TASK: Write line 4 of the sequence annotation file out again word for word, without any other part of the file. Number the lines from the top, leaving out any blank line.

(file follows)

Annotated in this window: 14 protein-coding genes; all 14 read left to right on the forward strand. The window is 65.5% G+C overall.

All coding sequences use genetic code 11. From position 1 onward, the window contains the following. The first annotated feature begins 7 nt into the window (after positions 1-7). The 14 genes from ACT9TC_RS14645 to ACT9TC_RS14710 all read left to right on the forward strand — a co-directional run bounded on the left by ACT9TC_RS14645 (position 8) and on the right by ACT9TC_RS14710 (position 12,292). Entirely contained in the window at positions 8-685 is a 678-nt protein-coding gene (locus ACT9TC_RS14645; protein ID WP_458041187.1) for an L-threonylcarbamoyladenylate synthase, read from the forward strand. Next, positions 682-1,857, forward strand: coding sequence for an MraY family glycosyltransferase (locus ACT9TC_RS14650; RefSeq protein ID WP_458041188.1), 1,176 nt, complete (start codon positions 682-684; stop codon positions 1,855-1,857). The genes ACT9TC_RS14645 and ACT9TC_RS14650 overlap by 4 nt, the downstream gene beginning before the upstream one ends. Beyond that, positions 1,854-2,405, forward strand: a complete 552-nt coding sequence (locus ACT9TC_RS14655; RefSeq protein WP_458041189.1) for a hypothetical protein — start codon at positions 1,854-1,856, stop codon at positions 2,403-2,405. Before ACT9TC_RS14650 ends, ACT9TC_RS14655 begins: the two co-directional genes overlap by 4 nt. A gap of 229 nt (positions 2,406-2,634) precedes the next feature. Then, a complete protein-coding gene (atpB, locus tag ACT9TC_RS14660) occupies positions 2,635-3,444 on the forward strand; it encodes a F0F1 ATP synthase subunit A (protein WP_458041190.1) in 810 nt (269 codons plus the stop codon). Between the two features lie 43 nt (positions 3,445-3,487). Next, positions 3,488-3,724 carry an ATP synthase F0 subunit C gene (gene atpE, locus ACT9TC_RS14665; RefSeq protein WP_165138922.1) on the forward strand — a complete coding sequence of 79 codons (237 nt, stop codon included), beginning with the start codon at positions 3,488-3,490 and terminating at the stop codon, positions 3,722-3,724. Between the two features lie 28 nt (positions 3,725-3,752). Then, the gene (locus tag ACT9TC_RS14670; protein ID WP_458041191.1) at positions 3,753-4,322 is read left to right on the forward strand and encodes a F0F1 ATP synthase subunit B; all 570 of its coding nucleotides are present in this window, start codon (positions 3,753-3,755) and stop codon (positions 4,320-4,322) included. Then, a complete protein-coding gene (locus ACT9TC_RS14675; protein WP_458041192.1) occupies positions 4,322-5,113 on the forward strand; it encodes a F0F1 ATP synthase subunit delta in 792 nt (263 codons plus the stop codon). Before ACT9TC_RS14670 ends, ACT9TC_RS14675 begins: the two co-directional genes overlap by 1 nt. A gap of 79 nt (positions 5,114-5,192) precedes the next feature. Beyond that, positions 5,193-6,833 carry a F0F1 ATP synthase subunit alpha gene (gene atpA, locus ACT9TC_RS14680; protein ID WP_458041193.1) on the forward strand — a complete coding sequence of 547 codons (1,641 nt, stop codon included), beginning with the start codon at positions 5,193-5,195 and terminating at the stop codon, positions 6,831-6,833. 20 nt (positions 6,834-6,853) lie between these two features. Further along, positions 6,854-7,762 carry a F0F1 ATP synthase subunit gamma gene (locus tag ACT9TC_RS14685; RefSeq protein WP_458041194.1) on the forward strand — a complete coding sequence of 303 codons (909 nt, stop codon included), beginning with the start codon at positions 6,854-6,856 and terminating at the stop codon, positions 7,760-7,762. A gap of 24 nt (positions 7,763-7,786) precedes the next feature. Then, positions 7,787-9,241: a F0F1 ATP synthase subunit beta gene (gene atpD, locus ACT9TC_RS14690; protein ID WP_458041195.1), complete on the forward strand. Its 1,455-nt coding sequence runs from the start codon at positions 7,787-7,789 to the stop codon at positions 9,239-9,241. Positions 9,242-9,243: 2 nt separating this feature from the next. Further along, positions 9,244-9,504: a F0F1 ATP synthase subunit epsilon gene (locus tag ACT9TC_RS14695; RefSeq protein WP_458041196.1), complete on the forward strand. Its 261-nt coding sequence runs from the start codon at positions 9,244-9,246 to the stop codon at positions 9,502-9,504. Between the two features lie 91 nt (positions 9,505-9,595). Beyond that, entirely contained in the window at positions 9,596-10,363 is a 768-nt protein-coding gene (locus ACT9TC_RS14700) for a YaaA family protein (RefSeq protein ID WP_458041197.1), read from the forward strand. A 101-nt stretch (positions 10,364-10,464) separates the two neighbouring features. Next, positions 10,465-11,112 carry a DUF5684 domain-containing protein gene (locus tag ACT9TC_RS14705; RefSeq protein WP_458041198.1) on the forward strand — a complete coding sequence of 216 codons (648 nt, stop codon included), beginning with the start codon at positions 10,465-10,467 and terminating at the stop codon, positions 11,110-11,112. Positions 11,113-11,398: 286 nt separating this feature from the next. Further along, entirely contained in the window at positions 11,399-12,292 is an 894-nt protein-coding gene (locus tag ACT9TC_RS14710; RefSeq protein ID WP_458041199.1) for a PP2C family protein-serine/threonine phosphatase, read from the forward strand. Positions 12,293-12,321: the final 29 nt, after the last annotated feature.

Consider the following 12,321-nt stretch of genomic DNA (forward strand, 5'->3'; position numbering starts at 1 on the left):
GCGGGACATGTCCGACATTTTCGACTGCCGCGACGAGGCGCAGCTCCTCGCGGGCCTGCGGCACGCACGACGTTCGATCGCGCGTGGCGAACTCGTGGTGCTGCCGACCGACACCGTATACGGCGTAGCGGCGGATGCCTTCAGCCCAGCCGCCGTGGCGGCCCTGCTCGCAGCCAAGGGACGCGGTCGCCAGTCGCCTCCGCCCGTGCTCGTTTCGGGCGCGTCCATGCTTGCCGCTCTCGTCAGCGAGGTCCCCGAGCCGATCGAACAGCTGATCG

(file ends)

GCGGGACATGTCCGACATTTTCGACTGCCGCGACGAGGCGCAGCTCCTCGCGGGCCTGCGGCACGCACGACGTTCGATCGCGCGTGGCGAACTCGTGGTGCTGCCGACCGACACCGTATACGGCGTAGCGGCGGATGCCTTCAGCCCAGCCGCCGTGGCGGCCCTGCTCGCAGCCAAGGGACGCGGTCGCCAGTCGCCTCCGCCCGTGCTCGTTTCGGGCGCGTCCATGCTTGCCGCTCTCGTCAGCGAGGTCCCCGAGCCGATCGAACAGCTGATCG